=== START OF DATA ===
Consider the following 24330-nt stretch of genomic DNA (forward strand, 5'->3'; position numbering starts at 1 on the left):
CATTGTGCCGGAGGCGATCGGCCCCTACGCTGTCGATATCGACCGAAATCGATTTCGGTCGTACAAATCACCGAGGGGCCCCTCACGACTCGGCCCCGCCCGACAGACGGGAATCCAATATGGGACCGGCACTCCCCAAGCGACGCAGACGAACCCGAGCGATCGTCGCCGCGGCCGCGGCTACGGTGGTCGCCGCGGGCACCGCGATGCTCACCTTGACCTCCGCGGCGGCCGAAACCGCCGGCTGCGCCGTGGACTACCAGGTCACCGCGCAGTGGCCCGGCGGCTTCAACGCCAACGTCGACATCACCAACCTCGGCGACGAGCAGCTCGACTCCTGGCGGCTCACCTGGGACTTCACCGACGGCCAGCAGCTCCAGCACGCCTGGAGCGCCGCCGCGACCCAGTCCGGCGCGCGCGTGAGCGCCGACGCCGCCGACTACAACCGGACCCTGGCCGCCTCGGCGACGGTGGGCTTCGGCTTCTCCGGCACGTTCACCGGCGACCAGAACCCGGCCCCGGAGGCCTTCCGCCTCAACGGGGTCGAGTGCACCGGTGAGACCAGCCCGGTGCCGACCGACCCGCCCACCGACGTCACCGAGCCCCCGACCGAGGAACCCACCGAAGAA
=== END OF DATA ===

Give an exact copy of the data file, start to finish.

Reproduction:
Consider the following 24330-nt stretch of genomic DNA (forward strand, 5'->3'; position numbering starts at 1 on the left):
CATTGTGCCGGAGGCGATCGGCCCCTACGCTGTCGATATCGACCGAAATCGATTTCGGTCGTACAAATCACCGAGGGGCCCCTCACGACTCGGCCCCGCCCGACAGACGGGAATCCAATATGGGACCGGCACTCCCCAAGCGACGCAGACGAACCCGAGCGATCGTCGCCGCGGCCGCGGCTACGGTGGTCGCCGCGGGCACCGCGATGCTCACCTTGACCTCCGCGGCGGCCGAAACCGCCGGCTGCGCCGTGGACTACCAGGTCACCGCGCAGTGGCCCGGCGGCTTCAACGCCAACGTCGACATCACCAACCTCGGCGACGAGCAGCTCGACTCCTGGCGGCTCACCTGGGACTTCACCGACGGCCAGCAGCTCCAGCACGCCTGGAGCGCCGCCGCGACCCAGTCCGGCGCGCGCGTGAGCGCCGACGCCGCCGACTACAACCGGACCCTGGCCGCCTCGGCGACGGTGGGCTTCGGCTTCTCCGGCACGTTCACCGGCGACCAGAACCCGGCCCCGGAGGCCTTCCGCCTCAACGGGGTCGAGTGCACCGGTGAGACCAGCCCGGTGCCGACCGACCCGCCCACCGACGTCACCGAGCCCCCGACCGAGGAACCCACCGAAGAA